Royal Society Discussion Meeting: Communication Networks Beyond the Capacity Crunch
15 May, 2015
Andrew Ellis, UNLOC associate investigator and a professor at Aston University in Birmingham co-organised a two-day scientific discussion meeting on the topic of Communication Networks Beyond the Capacity Crunch at the Royal Society in London in May. The meeting attracted much attention from industry experts, engineers and policy makers, and received a wide coverage by national media.
Few had heard or used the term "capacity crunch" before the scientific discussion meeting which took place in the Royal Society on May 11-12 this year. Jointly organised by Prof. Andrew Ellis (Aston University), Prof. Sir David Payne (University of Southampton) and Prof. David Saad (Aston University), the meeting brought together prominent international figures from science, technology, economics and the entertainment industry to discuss the imminent and potentially disastrous "capacity crunch" facing global communication networks. The public interest in the meeting was overwhelming and the extensive media coverage that followed reflect the rise in public awareness about the challenges faced by both the scientific and industry communications technology communities.
UNLOC director, Prof. Polina Bayvel was among the invited speakers and many of UNLOC's research fellows presented at a satellite meeting which followed the main discussion on May 13-14. Putting the spotlight on cutting-edge research conducted by early-career researchers, the satellite meeting provided a platform to UNLOC fellows to discuss recent progress by the UNLOC team in information theory, DSP, novel all-optical technique and more that shed light on the fundamental limits of nonlinear fibre communications systems and provide methods to achieve these limits.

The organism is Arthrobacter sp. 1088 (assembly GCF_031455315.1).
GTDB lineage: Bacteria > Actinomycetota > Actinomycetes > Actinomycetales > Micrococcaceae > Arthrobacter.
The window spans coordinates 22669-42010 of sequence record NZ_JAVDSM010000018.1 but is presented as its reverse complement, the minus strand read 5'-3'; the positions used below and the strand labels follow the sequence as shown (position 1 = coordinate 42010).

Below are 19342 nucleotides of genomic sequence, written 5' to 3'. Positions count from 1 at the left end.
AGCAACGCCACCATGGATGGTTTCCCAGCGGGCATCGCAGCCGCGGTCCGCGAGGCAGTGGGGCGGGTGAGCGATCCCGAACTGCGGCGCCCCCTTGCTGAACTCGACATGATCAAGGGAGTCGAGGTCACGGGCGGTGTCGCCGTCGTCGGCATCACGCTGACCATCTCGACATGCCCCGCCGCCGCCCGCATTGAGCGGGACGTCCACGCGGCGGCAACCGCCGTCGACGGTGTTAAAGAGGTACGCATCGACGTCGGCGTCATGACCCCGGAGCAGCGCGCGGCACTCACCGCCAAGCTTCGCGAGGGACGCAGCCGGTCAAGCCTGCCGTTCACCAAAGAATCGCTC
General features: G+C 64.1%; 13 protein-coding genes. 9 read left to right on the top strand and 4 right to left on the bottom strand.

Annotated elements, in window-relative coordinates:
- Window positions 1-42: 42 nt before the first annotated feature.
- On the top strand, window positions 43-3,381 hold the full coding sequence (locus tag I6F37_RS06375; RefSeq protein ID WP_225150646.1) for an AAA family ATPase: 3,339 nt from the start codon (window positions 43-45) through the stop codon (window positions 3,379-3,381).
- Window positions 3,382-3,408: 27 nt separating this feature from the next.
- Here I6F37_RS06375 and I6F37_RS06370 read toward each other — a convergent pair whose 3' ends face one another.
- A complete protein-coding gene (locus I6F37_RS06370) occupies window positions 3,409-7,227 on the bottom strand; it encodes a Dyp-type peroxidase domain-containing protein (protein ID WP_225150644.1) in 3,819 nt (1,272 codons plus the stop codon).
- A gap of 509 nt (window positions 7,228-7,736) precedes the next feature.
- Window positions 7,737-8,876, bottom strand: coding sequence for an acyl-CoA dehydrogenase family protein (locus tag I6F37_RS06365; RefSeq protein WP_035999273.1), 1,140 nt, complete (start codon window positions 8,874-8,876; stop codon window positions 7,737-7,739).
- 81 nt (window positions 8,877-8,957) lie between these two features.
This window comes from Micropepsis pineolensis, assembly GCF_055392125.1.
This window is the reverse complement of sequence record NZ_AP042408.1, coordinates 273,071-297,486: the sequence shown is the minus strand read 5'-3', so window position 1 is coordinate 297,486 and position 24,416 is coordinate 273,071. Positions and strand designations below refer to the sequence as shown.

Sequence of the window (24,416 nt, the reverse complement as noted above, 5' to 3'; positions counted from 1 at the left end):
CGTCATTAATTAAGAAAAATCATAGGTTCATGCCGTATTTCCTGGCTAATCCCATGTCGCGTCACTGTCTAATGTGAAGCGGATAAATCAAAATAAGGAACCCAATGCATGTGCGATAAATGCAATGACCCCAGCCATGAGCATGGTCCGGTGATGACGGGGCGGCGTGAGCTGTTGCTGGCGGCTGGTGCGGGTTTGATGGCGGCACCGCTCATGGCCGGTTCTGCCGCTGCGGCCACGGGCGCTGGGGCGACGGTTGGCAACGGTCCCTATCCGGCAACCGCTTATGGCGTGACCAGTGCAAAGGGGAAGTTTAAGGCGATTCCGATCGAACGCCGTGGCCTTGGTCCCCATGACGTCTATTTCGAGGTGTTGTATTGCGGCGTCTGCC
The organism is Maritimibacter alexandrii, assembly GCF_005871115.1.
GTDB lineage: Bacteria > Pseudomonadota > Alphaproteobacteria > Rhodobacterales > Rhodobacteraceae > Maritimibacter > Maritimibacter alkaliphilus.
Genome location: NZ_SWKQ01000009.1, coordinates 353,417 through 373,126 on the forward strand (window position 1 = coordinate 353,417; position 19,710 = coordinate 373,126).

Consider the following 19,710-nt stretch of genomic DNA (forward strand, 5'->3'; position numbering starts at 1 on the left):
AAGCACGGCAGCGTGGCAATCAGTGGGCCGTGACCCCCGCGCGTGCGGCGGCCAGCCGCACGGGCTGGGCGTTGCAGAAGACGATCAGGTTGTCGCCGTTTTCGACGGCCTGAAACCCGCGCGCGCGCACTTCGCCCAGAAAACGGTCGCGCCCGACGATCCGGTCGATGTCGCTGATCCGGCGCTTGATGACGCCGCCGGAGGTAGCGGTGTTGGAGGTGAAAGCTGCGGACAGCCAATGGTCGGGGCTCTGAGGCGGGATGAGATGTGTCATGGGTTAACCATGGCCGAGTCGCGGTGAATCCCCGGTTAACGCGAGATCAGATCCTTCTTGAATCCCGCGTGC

The scientific discussion featured diverse topics from information theory for nonlinear optical systems, radically novel network architectures and advanced optical material science, to impact of possible capacity crunch on media networks, and the social value of high-bandwidth network for art, health and science. Speakers included academics from institutions across UK, Europe and the USA as well as representatives from British Telecom, BBC, Alcatel-Lucent and more.
The meeting program, abstracts and speakers' profiles are available on the Royal Society website. You can also listen to the audio recording of most talks. The papers presented at the meeting will be published in an upcoming issue of the Philosophical Transactions A scheduled to appear online on Jan 25, 2016.